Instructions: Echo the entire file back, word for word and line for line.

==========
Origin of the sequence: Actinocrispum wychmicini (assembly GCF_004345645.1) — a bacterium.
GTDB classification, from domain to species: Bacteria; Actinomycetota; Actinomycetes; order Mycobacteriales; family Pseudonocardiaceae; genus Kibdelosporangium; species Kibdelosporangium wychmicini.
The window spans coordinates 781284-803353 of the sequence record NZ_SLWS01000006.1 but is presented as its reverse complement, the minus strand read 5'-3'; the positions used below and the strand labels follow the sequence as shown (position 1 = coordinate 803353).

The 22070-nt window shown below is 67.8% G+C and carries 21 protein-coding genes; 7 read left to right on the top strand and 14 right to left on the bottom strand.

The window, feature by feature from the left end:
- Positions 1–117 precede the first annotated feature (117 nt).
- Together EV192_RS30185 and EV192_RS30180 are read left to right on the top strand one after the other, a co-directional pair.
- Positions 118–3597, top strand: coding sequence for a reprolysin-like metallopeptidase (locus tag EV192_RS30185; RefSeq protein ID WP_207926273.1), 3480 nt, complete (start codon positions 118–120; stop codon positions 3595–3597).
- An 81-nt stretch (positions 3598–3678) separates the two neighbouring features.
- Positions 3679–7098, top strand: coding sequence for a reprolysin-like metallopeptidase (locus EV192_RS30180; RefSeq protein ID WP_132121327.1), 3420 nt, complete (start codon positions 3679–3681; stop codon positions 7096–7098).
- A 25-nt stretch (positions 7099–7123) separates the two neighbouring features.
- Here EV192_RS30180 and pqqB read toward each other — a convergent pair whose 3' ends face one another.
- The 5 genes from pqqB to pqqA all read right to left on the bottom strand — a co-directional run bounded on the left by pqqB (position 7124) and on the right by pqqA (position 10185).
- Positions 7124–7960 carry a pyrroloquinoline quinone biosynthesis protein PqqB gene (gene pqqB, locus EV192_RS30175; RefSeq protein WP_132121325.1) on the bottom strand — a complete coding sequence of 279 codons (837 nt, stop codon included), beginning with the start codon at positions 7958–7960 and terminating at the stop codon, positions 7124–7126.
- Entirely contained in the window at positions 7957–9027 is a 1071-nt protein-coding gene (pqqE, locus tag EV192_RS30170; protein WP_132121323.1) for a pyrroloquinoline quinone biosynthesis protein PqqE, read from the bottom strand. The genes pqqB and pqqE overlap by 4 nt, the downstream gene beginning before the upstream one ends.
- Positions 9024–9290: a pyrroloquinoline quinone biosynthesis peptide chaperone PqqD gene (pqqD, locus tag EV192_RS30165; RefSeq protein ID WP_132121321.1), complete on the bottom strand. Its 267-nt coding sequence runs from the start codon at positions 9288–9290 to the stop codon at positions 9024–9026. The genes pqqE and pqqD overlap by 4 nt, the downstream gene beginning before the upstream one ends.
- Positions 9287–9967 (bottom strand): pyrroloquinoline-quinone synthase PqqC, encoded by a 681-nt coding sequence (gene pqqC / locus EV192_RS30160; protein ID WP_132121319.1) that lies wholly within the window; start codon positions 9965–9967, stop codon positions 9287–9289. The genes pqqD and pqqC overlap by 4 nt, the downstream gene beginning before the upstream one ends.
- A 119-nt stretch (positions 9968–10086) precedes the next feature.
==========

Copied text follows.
Origin of the sequence: Actinocrispum wychmicini (assembly GCF_004345645.1) — a bacterium.
GTDB classification, from domain to species: Bacteria; Actinomycetota; Actinomycetes; order Mycobacteriales; family Pseudonocardiaceae; genus Kibdelosporangium; species Kibdelosporangium wychmicini.
The window spans coordinates 781284-803353 of the sequence record NZ_SLWS01000006.1 but is presented as its reverse complement, the minus strand read 5'-3'; the positions used below and the strand labels follow the sequence as shown (position 1 = coordinate 803353).

The 22070-nt window shown below is 67.8% G+C and carries 21 protein-coding genes; 7 read left to right on the top strand and 14 right to left on the bottom strand.

The window, feature by feature from the left end:
- Positions 1–117 precede the first annotated feature (117 nt).
- Together EV192_RS30185 and EV192_RS30180 are read left to right on the top strand one after the other, a co-directional pair.
- Positions 118–3597, top strand: coding sequence for a reprolysin-like metallopeptidase (locus tag EV192_RS30185; RefSeq protein ID WP_207926273.1), 3480 nt, complete (start codon positions 118–120; stop codon positions 3595–3597).
- An 81-nt stretch (positions 3598–3678) separates the two neighbouring features.
- Positions 3679–7098, top strand: coding sequence for a reprolysin-like metallopeptidase (locus EV192_RS30180; RefSeq protein ID WP_132121327.1), 3420 nt, complete (start codon positions 3679–3681; stop codon positions 7096–7098).
- A 25-nt stretch (positions 7099–7123) separates the two neighbouring features.
- Here EV192_RS30180 and pqqB read toward each other — a convergent pair whose 3' ends face one another.
- The 5 genes from pqqB to pqqA all read right to left on the bottom strand — a co-directional run bounded on the left by pqqB (position 7124) and on the right by pqqA (position 10185).
- Positions 7124–7960 carry a pyrroloquinoline quinone biosynthesis protein PqqB gene (gene pqqB, locus EV192_RS30175; RefSeq protein WP_132121325.1) on the bottom strand — a complete coding sequence of 279 codons (837 nt, stop codon included), beginning with the start codon at positions 7958–7960 and terminating at the stop codon, positions 7124–7126.
- Entirely contained in the window at positions 7957–9027 is a 1071-nt protein-coding gene (pqqE, locus tag EV192_RS30170; protein WP_132121323.1) for a pyrroloquinoline quinone biosynthesis protein PqqE, read from the bottom strand. The genes pqqB and pqqE overlap by 4 nt, the downstream gene beginning before the upstream one ends.
- Positions 9024–9290: a pyrroloquinoline quinone biosynthesis peptide chaperone PqqD gene (pqqD, locus tag EV192_RS30165; RefSeq protein ID WP_132121321.1), complete on the bottom strand. Its 267-nt coding sequence runs from the start codon at positions 9288–9290 to the stop codon at positions 9024–9026. The genes pqqE and pqqD overlap by 4 nt, the downstream gene beginning before the upstream one ends.
- Positions 9287–9967 (bottom strand): pyrroloquinoline-quinone synthase PqqC, encoded by a 681-nt coding sequence (gene pqqC / locus EV192_RS30160; protein ID WP_132121319.1) that lies wholly within the window; start codon positions 9965–9967, stop codon positions 9287–9289. The genes pqqD and pqqC overlap by 4 nt, the downstream gene beginning before the upstream one ends.
- A 119-nt stretch (positions 9968–10086) precedes the next feature.